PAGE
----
Kevin rightly states that the
…primal drive of any motorsport involves harnessing as much of man's modern automotive technology as possible to propel a car of some sort to speeds that would boggle the mind...
However, with respect to your first similarity, the difference here between NASCAR and the NHRA versus many open wheel series (e.g. Formula 1, Champ Car etc.) is that the applications of the technology is so different. That is to say that Ford, Chevrolet, Dodge, and Pontiac have almost nothing to do with technology that’s being put into those cars.
Whereas Toyota F1, BMW Sauber F1, etc. all are actual subsidiaries of their manufacturer parents. Toyota actually uses a Toyota power plant in its Formula 1 operation, and they routinely have conferences with the engineers in Japan who design and work on the engines many people drive daily. In the Mazda Star series (a minor league of American open wheel racing), they actually use the rotary engines that are found in the Mazda RX-8.
Compare that actual use of technology with the complete disconnect of the operations that are done in NASCAR and the NHRA. Do you think that John Force or Dale Earnhardt’s engines have anything to do with Ford or Chevrolet?
In your first point of similarity, you get the motive of wanting to go fast right, but each motor sport does it quite differently, and it’s the lack of actual manufacturer input that makes the NHRA and NASCAR that much more disingenuous.
You’re right again with your second similarity. As with any business, it’s about turning a profit and proliferating the brand. However, as I just stated, the NHRA and NASCAR do so disingenuously. The motto in the 60s and 70s was to win on Sunday and sell on Monday. But in today’s world, there is no reason for me to believe the Ford in the showroom has anything to do with the vehicle that competed in the race.
In contrast, look at the Speed Touring Car Challenge, or better yet the WRC. Not only are the manufacturers directly involved (like Formula 1), but these are actual cars that someone can purchase. Even in the WRC, they contain a “Group N” category that constrains anyone from making any modifications to the cars other than tires and safety equipment.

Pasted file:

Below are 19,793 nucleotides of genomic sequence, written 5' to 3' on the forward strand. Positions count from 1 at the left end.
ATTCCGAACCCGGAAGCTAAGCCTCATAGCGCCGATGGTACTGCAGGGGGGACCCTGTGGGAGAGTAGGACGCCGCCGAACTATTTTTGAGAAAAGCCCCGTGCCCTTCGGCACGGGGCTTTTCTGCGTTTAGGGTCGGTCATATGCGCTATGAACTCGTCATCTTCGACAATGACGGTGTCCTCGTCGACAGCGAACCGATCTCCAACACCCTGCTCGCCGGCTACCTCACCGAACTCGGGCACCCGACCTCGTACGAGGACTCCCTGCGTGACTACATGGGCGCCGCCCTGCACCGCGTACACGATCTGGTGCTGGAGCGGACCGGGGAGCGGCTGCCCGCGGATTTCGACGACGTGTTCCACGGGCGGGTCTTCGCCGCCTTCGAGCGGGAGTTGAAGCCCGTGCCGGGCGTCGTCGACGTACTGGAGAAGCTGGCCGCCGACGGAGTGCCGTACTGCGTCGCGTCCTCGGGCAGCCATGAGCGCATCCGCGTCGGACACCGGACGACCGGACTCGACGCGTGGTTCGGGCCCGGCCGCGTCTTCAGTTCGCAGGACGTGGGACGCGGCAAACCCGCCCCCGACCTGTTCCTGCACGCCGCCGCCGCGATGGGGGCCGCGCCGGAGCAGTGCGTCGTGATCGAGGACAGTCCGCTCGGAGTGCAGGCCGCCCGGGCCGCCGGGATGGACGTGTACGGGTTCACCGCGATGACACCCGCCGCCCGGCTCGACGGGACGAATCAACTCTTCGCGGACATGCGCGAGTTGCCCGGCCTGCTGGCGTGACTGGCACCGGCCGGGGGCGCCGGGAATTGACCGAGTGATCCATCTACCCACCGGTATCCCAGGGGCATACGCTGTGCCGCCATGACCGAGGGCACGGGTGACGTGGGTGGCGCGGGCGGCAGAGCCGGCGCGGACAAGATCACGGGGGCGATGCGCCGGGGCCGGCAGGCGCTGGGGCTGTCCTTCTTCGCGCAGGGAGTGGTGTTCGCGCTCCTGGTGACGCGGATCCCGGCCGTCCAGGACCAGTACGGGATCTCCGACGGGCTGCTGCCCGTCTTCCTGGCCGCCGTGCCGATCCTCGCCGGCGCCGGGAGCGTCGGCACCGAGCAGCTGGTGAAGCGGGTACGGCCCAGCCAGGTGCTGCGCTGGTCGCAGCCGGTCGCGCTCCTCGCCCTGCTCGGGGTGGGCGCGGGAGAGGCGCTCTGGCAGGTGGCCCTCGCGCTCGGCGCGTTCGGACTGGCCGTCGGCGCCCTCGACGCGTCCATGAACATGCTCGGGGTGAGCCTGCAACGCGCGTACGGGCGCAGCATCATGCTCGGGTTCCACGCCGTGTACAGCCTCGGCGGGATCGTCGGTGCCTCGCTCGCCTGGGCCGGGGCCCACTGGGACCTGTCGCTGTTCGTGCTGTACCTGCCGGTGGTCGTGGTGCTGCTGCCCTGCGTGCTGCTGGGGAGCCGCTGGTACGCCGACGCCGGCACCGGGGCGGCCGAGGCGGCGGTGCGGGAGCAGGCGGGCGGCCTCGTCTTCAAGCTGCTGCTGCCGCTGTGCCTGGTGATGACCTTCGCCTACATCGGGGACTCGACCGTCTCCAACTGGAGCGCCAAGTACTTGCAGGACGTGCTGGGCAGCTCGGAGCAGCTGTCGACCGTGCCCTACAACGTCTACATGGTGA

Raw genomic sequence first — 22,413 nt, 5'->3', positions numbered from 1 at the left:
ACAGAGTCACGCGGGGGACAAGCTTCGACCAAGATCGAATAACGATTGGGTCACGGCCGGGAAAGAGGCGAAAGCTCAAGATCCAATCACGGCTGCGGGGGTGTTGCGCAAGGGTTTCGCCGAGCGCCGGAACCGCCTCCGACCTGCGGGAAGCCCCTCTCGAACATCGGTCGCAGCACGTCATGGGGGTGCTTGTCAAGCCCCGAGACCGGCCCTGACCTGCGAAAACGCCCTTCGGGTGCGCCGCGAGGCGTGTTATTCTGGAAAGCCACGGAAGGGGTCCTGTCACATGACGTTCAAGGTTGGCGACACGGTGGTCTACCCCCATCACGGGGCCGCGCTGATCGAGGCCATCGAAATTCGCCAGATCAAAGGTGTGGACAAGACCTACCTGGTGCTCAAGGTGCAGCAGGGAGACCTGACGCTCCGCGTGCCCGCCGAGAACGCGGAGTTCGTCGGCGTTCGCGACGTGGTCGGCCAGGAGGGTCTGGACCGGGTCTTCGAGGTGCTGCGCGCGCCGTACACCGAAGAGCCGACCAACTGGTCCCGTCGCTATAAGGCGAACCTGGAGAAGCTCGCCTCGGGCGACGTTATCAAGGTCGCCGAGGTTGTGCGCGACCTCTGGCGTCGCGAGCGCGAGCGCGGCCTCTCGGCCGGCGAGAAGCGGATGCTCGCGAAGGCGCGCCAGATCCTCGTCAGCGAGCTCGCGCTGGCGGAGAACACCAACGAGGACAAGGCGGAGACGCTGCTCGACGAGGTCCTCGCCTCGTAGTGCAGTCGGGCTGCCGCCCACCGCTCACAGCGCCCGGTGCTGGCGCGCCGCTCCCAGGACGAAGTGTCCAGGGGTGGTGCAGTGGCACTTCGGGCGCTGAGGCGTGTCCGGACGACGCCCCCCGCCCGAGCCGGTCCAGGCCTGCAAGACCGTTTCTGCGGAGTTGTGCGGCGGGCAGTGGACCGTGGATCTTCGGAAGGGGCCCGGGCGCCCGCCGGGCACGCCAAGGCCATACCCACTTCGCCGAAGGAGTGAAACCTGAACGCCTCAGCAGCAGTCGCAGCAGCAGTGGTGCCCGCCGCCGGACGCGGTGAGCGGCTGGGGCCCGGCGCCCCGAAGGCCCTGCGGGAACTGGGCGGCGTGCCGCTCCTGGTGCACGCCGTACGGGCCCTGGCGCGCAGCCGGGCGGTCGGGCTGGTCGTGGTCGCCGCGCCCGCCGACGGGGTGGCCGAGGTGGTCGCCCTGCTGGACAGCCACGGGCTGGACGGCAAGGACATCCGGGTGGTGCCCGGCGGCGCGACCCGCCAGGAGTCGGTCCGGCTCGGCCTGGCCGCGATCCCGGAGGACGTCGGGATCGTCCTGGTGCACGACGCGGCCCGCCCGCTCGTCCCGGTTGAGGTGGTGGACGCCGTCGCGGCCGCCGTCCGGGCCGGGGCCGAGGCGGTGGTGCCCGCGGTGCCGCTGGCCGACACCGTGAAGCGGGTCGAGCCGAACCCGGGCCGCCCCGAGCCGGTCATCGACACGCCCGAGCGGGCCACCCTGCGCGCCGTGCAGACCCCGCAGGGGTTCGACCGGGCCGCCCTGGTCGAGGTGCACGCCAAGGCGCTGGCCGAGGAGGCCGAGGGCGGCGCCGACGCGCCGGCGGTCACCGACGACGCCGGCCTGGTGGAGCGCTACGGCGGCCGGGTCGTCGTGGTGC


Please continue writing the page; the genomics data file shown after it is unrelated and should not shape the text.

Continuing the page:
In terms of entertainment, this is how businesses in motor sport turn the profit. But let me tell you that there’s a reason why the rest of the world refers to NASCAR as “tin-top”, “taxi”, “fish bowl” racing. As much as American’s can’t understand road-course racing, the feeling is mutual from the rest of the world towards NASCAR. The venues are made for spectacular crashes. As I posted quite some time ago, its entertainment value is driven by the same arguments that preside themselves on Judge Judy.
But this is where the NHRA is far superior over the field; complete interaction with the drivers at events is unbeatable. Although, I would say that the other major series have reasons to protect their drivers from what would be a mob of fans or ill-wishers.
To your differences. The differences in format cannot be debated. In terms of performance, the numbers do speak for themselves, but I ask you about the real-world applications. And as I have posted in the past:
Essentially, it’s all about hot rods from the 50s and 60s. Meaning that, present day application is only applicable for people who like to work on their 50s and 60s hot rods.
The WRC cars continue to develop better all wheel drive technology and better chassis developments. Formula 1 has greatly improved our valve spring technology, let alone the advances in the union of computers to our vehicles.
I assume you all to be intelligent human beings and you could easily research this on your own. I'm more interested in highlighting what I believe are the inherent cultural differences among the various motorsports.
Isn’t the disparity in each region’s use of technology a cultural difference?
I’ve written about women in motor sports before. And there is no argument from me on your take on women in motor sports. The NHRA has far and away been the more equal playing ground for women.
As I wrote above, you’re also right about the marketing of the drivers in the NHRA. They’re much more available to the fans.
In terms of the actual person that the NHRA attracts as a fan, the statistics don’t lie, and I only wish I could find the numbers for Formula 1 in America. And this is where I’ve been trying to lead to all along. What makes the entire world love Formula 1? And conversely, what makes America hate it so? My own thoughts on that question lend towards realizing that the US has always had always shown disdain towards many sports adored by the rest of the world (soccer, tennis, and hockey). But why? What makes Americans so different?